Kobza said he has full faith in the California Highway Patrol's continued advocacy for motorcycle safety, and he hopes the guidelines can be reposted to state government websites soon.

The complete AMA lane splitting position statement is available here: http://americanmotorcyclist.com/Rights/PositionSt...

The deleted CHP guidelines can still be downloaded here: http://americanmotorcyclist.com/Libraries/Rights_...

About the American Motorcyclist Association

Founded in 1924, the AMA is a not-for-profit member-based association whose mission is to promote the motorcycle lifestyle and protect the future of motorcycling. As the world's largest motorcycling rights and event sanctioning organization, the AMA advocates for riders' interests at all levels of government and sanctions thousands of competition and recreational events every year. The AMA also provides money-saving discounts on products and services for its members. Through the AMA Motorcycle Hall of Fame in Pickerington, Ohio, the AMA honors the heroes and heritage of motorcycling. For more information, visit www.americanmotorcyclist.com.




More, from another press release issued by American Motorcyclist Association:

American Motorcyclist Association petition calls for return of lane-splitting guidelines to California government websites, offices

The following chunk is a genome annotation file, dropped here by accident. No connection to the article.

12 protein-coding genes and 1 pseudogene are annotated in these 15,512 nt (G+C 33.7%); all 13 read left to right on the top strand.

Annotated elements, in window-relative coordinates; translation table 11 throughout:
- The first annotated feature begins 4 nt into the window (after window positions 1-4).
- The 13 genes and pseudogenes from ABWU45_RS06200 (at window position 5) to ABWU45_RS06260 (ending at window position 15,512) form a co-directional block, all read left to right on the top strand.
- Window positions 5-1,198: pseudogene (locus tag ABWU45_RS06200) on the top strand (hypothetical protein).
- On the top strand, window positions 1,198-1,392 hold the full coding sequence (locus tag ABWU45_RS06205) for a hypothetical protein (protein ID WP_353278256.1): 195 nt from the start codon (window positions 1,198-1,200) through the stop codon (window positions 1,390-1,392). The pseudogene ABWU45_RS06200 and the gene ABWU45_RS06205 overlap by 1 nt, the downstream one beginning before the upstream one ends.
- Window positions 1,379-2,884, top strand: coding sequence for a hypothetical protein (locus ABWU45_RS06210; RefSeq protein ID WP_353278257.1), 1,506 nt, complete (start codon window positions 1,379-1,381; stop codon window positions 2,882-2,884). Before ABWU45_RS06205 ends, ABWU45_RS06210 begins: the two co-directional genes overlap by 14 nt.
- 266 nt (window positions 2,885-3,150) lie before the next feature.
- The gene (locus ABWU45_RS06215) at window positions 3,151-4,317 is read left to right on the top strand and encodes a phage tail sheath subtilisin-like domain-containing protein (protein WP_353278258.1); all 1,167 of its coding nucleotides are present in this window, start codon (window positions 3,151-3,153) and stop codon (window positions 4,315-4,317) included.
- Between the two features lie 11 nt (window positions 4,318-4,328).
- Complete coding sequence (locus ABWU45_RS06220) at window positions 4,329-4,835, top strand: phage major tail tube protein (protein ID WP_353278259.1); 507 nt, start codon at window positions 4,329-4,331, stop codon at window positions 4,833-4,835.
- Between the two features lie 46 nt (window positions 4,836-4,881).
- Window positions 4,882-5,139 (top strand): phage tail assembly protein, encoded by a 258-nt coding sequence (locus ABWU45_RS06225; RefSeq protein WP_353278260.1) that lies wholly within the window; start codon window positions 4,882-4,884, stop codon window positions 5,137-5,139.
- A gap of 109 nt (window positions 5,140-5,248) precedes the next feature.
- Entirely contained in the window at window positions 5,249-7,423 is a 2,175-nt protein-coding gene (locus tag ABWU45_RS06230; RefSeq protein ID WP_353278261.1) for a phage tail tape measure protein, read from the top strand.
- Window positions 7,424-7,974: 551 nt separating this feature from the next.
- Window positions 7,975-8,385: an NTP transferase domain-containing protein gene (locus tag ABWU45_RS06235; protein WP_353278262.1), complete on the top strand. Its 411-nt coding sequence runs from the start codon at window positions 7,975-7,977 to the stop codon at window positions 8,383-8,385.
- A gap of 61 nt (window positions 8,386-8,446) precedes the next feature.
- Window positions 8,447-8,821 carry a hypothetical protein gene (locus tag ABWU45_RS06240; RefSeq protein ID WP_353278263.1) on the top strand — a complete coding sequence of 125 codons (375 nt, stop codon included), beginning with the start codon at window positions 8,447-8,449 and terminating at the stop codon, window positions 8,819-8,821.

PICKERINGTON, Ohio -- The American Motorcyclist Association initiated a petition drive today to convince the California Office of Administrative Law to allow state agencies to once again disseminate important information on safely and responsibly executing the motorcycling technique called lane splitting.

The online petition can be found here: https://cqrcengage.com/amacycle/app/sign-petition?1&engagementId=55066.

A recent Office of Administrative Law order resulted in the California Highway Patrol, the Department of Motor Vehicles and other agencies removing CHP lane-splitting guidelines from their websites and ridding their offices of pamphlets, fliers and other documents that contained the safety information.

"Removal of the DMV brochures is a big loss," said Nick Haris, AMA western states representative and a member of the California Motorcyclist Safety Program Advisory Committee, which helped write the guidelines. "The DMV offices and website are the first places California drivers look for information. And this is vital information for them to have."

The CHP also removed references to lane splitting from its online FAQ, where information had been available long before the agency released its guidelines early in 2013.

"Lane splitting is still allowed, and motorcyclists are still using this long-recognized riding technique to relieve traffic congestion and improve safety," Haris said. "But now, neither riders nor motorists have a place to turn for authoritative guidelines on the practice."

The AMA supports the continued use of safe lane splitting in California and the implementation of lane-splitting laws in other states, coupled with extensive rider and driver education programs.

The AMA position statement reads, in part: "Reducing a motorcyclist's exposure to vehicles that are frequently accelerating and decelerating on congested roadways can be one way to reduce front- and rear-end collisions for those most vulnerable in traffic."